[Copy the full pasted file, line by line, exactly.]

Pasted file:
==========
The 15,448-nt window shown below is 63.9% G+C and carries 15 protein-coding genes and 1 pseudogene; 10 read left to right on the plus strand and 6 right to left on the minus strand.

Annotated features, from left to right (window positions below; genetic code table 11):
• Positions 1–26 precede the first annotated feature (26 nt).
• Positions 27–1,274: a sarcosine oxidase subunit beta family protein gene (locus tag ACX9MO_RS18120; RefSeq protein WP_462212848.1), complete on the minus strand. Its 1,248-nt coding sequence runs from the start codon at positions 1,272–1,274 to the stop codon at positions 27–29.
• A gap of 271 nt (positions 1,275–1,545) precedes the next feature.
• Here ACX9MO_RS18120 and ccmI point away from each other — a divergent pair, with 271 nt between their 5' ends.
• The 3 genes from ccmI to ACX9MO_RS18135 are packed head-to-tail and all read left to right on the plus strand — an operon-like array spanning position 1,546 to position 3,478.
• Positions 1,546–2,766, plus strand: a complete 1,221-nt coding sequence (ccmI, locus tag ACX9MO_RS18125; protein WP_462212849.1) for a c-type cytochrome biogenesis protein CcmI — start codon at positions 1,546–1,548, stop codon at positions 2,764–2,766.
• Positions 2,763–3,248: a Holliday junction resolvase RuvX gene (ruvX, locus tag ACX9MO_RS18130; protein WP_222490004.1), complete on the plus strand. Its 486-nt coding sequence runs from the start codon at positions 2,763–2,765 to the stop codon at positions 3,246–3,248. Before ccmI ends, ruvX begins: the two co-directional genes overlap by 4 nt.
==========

The 15,448-nt window shown below is 63.9% G+C and carries 15 protein-coding genes and 1 pseudogene; 10 read left to right on the plus strand and 6 right to left on the minus strand.

Annotated features, from left to right (window positions below; genetic code table 11):
• Positions 1–26 precede the first annotated feature (26 nt).
• Positions 27–1,274: a sarcosine oxidase subunit beta family protein gene (locus tag ACX9MO_RS18120; RefSeq protein WP_462212848.1), complete on the minus strand. Its 1,248-nt coding sequence runs from the start codon at positions 1,272–1,274 to the stop codon at positions 27–29.
• A gap of 271 nt (positions 1,275–1,545) precedes the next feature.
• Here ACX9MO_RS18120 and ccmI point away from each other — a divergent pair, with 271 nt between their 5' ends.
• The 3 genes from ccmI to ACX9MO_RS18135 are packed head-to-tail and all read left to right on the plus strand — an operon-like array spanning position 1,546 to position 3,478.
• Positions 1,546–2,766, plus strand: a complete 1,221-nt coding sequence (ccmI, locus tag ACX9MO_RS18125; protein WP_462212849.1) for a c-type cytochrome biogenesis protein CcmI — start codon at positions 1,546–1,548, stop codon at positions 2,764–2,766.
• Positions 2,763–3,248: a Holliday junction resolvase RuvX gene (ruvX, locus tag ACX9MO_RS18130; protein WP_222490004.1), complete on the plus strand. Its 486-nt coding sequence runs from the start codon at positions 2,763–2,765 to the stop codon at positions 3,246–3,248. Before ccmI ends, ruvX begins: the two co-directional genes overlap by 4 nt.